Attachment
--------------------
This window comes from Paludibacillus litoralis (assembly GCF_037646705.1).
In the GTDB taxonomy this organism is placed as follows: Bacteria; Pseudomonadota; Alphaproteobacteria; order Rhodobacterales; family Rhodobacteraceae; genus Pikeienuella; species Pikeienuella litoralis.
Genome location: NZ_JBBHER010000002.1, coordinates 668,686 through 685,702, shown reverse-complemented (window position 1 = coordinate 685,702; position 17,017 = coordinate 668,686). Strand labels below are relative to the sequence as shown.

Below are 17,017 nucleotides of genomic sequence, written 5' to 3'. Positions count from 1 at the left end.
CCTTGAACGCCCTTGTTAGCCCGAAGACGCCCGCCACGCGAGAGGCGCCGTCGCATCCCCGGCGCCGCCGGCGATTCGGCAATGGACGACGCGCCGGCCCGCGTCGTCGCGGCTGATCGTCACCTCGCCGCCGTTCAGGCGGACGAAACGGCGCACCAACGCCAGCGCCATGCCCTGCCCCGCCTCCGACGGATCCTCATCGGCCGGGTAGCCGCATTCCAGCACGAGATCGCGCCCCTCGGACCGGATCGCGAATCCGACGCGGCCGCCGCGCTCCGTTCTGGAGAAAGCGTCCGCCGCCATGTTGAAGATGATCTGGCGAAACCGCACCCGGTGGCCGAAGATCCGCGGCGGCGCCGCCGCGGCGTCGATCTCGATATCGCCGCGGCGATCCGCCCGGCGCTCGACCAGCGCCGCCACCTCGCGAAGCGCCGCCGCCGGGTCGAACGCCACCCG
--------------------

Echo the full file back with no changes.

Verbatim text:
This window comes from Paludibacillus litoralis (assembly GCF_037646705.1).
In the GTDB taxonomy this organism is placed as follows: Bacteria; Pseudomonadota; Alphaproteobacteria; order Rhodobacterales; family Rhodobacteraceae; genus Pikeienuella; species Pikeienuella litoralis.
Genome location: NZ_JBBHER010000002.1, coordinates 668,686 through 685,702, shown reverse-complemented (window position 1 = coordinate 685,702; position 17,017 = coordinate 668,686). Strand labels below are relative to the sequence as shown.

Below are 17,017 nucleotides of genomic sequence, written 5' to 3'. Positions count from 1 at the left end.
CCTTGAACGCCCTTGTTAGCCCGAAGACGCCCGCCACGCGAGAGGCGCCGTCGCATCCCCGGCGCCGCCGGCGATTCGGCAATGGACGACGCGCCGGCCCGCGTCGTCGCGGCTGATCGTCACCTCGCCGCCGTTCAGGCGGACGAAACGGCGCACCAACGCCAGCGCCATGCCCTGCCCCGCCTCCGACGGATCCTCATCGGCCGGGTAGCCGCATTCCAGCACGAGATCGCGCCCCTCGGACCGGATCGCGAATCCGACGCGGCCGCCGCGCTCCGTTCTGGAGAAAGCGTCCGCCGCCATGTTGAAGATGATCTGGCGAAACCGCACCCGGTGGCCGAAGATCCGCGGCGGCGCCGCCGCGGCGTCGATCTCGATATCGCCGCGGCGATCCGCCCGGCGCTCGACCAGCGCCGCCACCTCGCGAAGCGCCGCCGCCGGGTCGAACGCCACCCG